The model featured here has a finely figured body made of koa wood and beautifully finished in "tobacco sunburst", a colour associated with high-quality guitars since the pre-war days of Gibson, Epiphone and Stromberg arch-tops.

The Schecter's neck is one of the most exquisite pieces of birdseye maple you're likely to find. Maple comes in many varieties, from fairly basic sycamore to rock maple, birdseye, flamed, quilted and burr - each with a distinctive pattern to the grain. But the more exotic the graining in tonewoods of this sort, the trickier they are to work with. For instance, the eyes in birdseye maple can be ripped out by blunt or carelessly used machinery, and this is one reason why the wood's use is associated more with custom guitar builders than with mass producers.

Pickup layout follows the modern thinking of a humbucker at the bridge and two single coils in neck and middle positions. A single-coil pickup is basically several thousand windings of fine gauge wire, wound round six magnetised pole pieces. This arrangement offers a sound that is pure, sweet and clear, but it's also prone to interference from Transformers and fluorescent lights — and where you get interference, you get that old musicians bugbear, hum.

To find out how this problem can be bypassed, we need to delve into the depths of guitar history again. During the '50s, a modest Gibson employee by the name of Seth Lover developed what became known as the "humbucker" pickup - so called because it eliminated or "bucked" the hum. Lover wound two single-coil pickups out of phase (ie. one clockwise and the other anticlockwise) and wired them together in parallel, with a common magnet. Not only did this blitz the hum out of existence, it also created a warmer, fatter and louder sound.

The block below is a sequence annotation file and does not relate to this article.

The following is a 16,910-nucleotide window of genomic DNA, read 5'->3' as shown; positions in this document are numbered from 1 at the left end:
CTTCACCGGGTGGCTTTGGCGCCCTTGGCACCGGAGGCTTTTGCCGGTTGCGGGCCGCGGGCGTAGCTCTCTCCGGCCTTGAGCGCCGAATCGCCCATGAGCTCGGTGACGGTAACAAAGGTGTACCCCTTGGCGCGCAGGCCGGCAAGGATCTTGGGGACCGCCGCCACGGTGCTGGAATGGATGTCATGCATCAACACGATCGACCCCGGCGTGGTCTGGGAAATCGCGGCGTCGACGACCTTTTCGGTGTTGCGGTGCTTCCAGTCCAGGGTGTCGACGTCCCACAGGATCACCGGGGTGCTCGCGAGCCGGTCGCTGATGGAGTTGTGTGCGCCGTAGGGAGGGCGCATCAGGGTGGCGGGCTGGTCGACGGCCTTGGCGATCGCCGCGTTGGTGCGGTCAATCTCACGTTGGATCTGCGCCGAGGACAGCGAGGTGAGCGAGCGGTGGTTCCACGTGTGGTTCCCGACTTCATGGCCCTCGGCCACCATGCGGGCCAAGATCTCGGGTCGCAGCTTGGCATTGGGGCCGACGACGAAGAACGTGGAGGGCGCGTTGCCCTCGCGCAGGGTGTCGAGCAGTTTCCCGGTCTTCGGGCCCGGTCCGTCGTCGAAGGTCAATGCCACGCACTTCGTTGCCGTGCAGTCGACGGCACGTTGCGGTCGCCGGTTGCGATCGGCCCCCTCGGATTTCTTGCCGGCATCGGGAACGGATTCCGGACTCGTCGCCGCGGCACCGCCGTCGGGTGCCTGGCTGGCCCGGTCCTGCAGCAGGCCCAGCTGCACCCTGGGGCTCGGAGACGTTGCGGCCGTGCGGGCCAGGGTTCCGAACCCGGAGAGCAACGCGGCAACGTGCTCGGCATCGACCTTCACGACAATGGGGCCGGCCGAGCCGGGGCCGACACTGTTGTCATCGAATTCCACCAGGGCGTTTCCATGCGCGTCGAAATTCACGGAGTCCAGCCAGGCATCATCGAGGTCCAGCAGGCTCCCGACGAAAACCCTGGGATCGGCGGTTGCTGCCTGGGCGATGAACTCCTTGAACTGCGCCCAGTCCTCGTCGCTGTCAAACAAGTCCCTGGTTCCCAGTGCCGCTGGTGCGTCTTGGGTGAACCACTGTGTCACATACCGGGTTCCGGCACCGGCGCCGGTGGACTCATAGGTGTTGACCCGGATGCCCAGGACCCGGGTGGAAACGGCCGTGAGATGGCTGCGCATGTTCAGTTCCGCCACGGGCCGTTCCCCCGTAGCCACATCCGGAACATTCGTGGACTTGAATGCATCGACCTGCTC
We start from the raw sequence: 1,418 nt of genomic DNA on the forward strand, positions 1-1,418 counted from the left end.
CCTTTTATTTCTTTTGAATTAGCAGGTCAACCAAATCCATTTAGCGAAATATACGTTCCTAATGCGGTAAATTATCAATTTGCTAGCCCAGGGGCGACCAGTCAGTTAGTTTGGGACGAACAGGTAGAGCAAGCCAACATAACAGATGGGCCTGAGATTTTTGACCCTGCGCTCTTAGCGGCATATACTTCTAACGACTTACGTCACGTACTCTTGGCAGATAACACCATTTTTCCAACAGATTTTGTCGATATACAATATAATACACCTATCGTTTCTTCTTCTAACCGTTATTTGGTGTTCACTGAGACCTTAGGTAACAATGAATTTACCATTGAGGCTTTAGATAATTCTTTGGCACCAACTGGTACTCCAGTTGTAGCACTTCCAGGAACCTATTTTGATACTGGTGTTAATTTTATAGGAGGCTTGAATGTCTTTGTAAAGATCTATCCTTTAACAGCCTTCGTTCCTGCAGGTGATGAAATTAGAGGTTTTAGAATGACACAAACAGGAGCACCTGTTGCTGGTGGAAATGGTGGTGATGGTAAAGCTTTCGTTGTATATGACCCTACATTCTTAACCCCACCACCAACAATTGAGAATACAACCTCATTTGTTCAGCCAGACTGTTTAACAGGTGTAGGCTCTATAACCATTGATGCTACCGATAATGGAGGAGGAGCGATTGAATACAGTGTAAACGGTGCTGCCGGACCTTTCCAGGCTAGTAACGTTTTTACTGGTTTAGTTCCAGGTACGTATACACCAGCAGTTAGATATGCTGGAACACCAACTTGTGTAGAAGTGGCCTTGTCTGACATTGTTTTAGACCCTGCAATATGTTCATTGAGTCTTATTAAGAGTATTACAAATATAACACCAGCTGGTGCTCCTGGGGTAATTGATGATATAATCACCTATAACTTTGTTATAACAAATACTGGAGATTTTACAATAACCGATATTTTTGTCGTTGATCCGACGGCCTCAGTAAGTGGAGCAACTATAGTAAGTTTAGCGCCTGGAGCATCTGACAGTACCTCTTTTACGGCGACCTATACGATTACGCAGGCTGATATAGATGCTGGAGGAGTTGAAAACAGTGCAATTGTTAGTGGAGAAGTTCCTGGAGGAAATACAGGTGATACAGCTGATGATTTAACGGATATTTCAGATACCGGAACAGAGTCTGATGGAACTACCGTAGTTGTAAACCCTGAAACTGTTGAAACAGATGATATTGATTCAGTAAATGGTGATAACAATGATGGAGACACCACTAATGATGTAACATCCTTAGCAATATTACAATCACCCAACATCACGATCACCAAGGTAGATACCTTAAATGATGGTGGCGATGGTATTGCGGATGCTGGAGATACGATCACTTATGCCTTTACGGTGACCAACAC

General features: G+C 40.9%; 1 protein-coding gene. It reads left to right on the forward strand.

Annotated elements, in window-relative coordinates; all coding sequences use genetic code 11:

Patent laws prevented any other company from making use of Lover's design, and for years, Gibsons were Gibsons and Fenders were Fenders. But as so often happens, musicians refused to be impeded by the machinations of big business, and players were soon fitting Gibson, DiMarzio or Seymour Duncan humbuckers to their Fender Strats - usually at the bridge since that's traditionally the lead pickup and the one requiring the most guts.

Schecter make their own pickups, and the result is exactly what you'd suspect - sparkling rhythm or Knopfler-style lead sounds from the front pair, devastating Van Halen police Skens when flipping to the back.

The Schecter's tremelo system is a further development of Fender's original design. It's licensed by Floyd Rose and probably made (like the machineheads) by Schaller in West Germany. Original Fender tremolos, while remaining efficient when put even to the kind of use Hendrix was famous for, can't really handle the massive dives and wrenches to tuning demanded by modern rock playing: the strings unwrap from the machine headpost, stick in the nut slots and under the string retainers, shift position or get fouled up at the bridge. So Floyd Rose and Kahler hit on the idea that clamping the strings at the nut and/or bridge would solve these problems and designed their own systems accordingly. Different players swear by different tremolos, but most rock guitarists today use Rose or Kahler.

One question remains unanswered: how does this guitar actually play? Well, "fabulous" is the first word that comes to mind, but beyond that there's not a great deal to say. It's back to that Porsche analogy: all expensive cars have trouble justifying their inflated price tags, but a Porsche has less trouble than most because you actually do get something special in return for your investment. Much the same is true of this grand-and-a-halfs worth of wood, metal and plastic: it actually feels as though it should set you back a lot of dosh.

If, like me, you know you're not going to be able to afford the Schecter for a good while (if ever), take heart. It's possible to track down any number of Strat-style guitars, new or secondhand, for as little as £120. They may not be quite up to Schecter standard, but many of them are far better than you'd have any right to expect. And once you're on the first branch of the tree, it's a short, sharp climb to the top. The Porsche beckons.

Previous Article in this issue

James Taylor Quartet

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Blue Eyed Pop

Publisher: Phaze 1 - Phaze 1 Publishing

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Phaze 1 - Nov 1988

Gear in this article:

Guitar > Schecter > ST Custom

Gear Tags:

Electric Guitar

Review by Neville Marten

Previous article in this issue:

> James Taylor Quartet

Next article in this issue:

> Blue Eyed Pop